Performance Review: Ben Affleck Plays Himself
New York magazine|October 11 - 24, 2021
Becoming a tabloid star gave the actor his best role ever.
Alison Willmore

FOR YEARS AFTER Jennifer Lopez and Ben Affleck broke up, it was treated as common knowledge that the relationship had almost ruined the actor’s career. “If I have a regret, it was doing the music video,” said Affleck in 2008, after he made his directorial debut with Gone Baby Gone. He was referring to his appearance in 2002’s “Jenny From the Block,” which featured Affleck and Lopez being surveilled by paparazzi while trying to live their fabulous lives, something they were also doing for real. This brand of fame—gossip fame, inland fame—is not one to which serious actors expose themselves. Matt Damon, who has largely managed to avoid that kind of spotlight, returned to the narrative about his old friend in a recent New York Times Magazine profile: By Damon’s account, during and after Bennifer 1.0, Affleck felt he could “sell magazines but not movie tickets.” When the Times Magazine writer gave Affleck the chance to respond, the actor gently chided him for implying he had invited the attention. But he did not deny its effects. “I’m not a psychiatrist, but I would think that the process of suspending disbelief when watching an actor would be more difficult for an audience if they knew more about the person they’re watching,” he said. Did Bennifer hurt Affleck’s career? The calculations that go into fame have become so transparent in the 17 years since that relationship that for Affleck to dismiss the media circus as beneath his dignity feels naïve and a little self-serving. But one thing is definitely true: In a year when Affleck appears in three films (if you count “the Snyder Cut”), more people can name whom he’s dating than what he’s starring in. In July, the same month that Affleck informed the Times Magazine that he and Damon “have both assiduously tried to maintain our privacy,” Affleck was photographed lounging on a yacht in the sun with Lopez, with whom he reunited earlier this year, his hand on the slopes of his lover’s critically acclaimed derrière. It was either a deliberate recreation of the most famous moment in the music video Affleck had previously renounced or an absentminded gesture of affection made by someone who had forgotten all about that.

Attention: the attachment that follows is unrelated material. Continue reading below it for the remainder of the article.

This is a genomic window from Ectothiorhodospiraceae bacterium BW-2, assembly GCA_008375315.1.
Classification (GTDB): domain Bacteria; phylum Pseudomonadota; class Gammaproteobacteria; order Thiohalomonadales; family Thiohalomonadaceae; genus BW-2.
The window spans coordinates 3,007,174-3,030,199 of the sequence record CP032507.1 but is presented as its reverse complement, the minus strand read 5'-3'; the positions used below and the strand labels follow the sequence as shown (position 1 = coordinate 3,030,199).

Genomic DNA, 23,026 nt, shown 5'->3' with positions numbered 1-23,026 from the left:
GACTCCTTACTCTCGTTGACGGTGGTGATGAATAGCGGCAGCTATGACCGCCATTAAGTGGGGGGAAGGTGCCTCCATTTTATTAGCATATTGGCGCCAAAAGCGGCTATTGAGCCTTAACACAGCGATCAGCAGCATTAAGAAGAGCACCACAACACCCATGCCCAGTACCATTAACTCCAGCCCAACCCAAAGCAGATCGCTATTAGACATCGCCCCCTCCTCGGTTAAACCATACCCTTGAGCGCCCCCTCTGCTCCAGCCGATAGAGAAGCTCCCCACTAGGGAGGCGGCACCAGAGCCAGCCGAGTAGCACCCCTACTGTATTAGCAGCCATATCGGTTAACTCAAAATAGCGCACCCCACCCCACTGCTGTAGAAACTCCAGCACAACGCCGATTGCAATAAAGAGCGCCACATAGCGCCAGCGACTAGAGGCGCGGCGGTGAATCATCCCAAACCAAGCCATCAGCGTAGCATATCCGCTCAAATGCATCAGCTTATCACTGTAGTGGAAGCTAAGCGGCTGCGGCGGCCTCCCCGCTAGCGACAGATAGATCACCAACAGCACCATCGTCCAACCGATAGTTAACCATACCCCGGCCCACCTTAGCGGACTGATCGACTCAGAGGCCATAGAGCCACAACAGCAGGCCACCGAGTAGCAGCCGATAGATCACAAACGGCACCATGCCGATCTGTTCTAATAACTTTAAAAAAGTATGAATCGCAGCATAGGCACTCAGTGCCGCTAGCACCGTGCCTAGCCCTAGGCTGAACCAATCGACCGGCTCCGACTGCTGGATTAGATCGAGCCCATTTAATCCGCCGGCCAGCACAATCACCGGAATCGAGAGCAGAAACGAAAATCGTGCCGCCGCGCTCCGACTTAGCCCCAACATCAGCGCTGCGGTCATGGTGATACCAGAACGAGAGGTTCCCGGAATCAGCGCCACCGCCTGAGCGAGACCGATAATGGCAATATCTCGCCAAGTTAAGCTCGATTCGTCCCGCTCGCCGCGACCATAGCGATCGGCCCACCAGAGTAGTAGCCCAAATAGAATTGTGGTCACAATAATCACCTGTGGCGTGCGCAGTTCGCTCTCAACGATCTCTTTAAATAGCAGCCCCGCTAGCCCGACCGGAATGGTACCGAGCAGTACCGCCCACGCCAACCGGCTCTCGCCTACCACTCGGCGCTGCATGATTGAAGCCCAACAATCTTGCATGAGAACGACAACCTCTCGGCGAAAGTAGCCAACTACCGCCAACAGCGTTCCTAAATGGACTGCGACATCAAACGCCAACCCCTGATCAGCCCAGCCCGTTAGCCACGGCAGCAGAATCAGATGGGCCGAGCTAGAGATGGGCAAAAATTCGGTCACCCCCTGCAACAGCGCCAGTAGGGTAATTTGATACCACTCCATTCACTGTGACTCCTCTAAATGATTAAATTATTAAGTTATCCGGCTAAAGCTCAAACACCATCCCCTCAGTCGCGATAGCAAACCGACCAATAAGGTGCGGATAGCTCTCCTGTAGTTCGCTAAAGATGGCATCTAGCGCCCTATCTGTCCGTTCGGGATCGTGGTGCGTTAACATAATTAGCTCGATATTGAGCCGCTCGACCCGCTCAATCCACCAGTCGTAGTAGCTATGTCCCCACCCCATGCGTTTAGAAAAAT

The uneasy relationship Affleck has with celebrity owes a lot to the level of invasive scrutiny he’s dealt with steadily over the years. The ups and downs of his life, the high-profile relationships, the family, the divorce, and the struggles with alcoholism have been chronicled in vivid, excruciating detail by the press. Bennifer marked the beginning of an intense public interest in Affleck’s life, and it’s undoubtedly the force that has kept him in the cultural consciousness and, more recently, made him an object of internet standom.

Straw-poll a group of strangers, and they’re unlikely to approach anything close to a consensus as to what constitutes Affleck’s best-known work. He is not a performer who vanishes into roles. He is always inescapably himself, which is not in itself a bad thing. It is an essential aspect of being a movie star, a separate quality from acting entirely. But he is a movie star who has never been known for a definitive movie, though he’s been acting since he was a kid and has been a force to be reckoned with since 1997’s Good Will Hunting, which he and Damon wrote together back when they were two bright young men from Boston (well, Cambridge). He has played Tom Clancy characters, corrupt politicians, single dads, romantic leads, criminals, multiple superheroes, and the main role in a Best Picture winner he himself directed. And yet the first image of Affleck that comes to mind is almost certainly one taken by a paparazzo.

It’s not that Affleck is bad at what he does so much as he has seldom had roles that make use of his distinctive set of qualities—the almost absurdly square jaw, the height, the handsomeness, as well as the touch of a smirk, the hint of unreliability that can come across as discordant when he plays the hero. If it feels like Affleck’s greatest role to date has been as himself, the reluctant celebrity, it’s because his pap pics are rich with narrative and unfiltered emotion. He has a fascinating expressiveness that he can’t seem to help offscreen. The wild virality of Affleck’s most famous snapshots comes from the fact that they capture a side of him his movies rarely do, showcasing an unusual level of masculine vulnerability.

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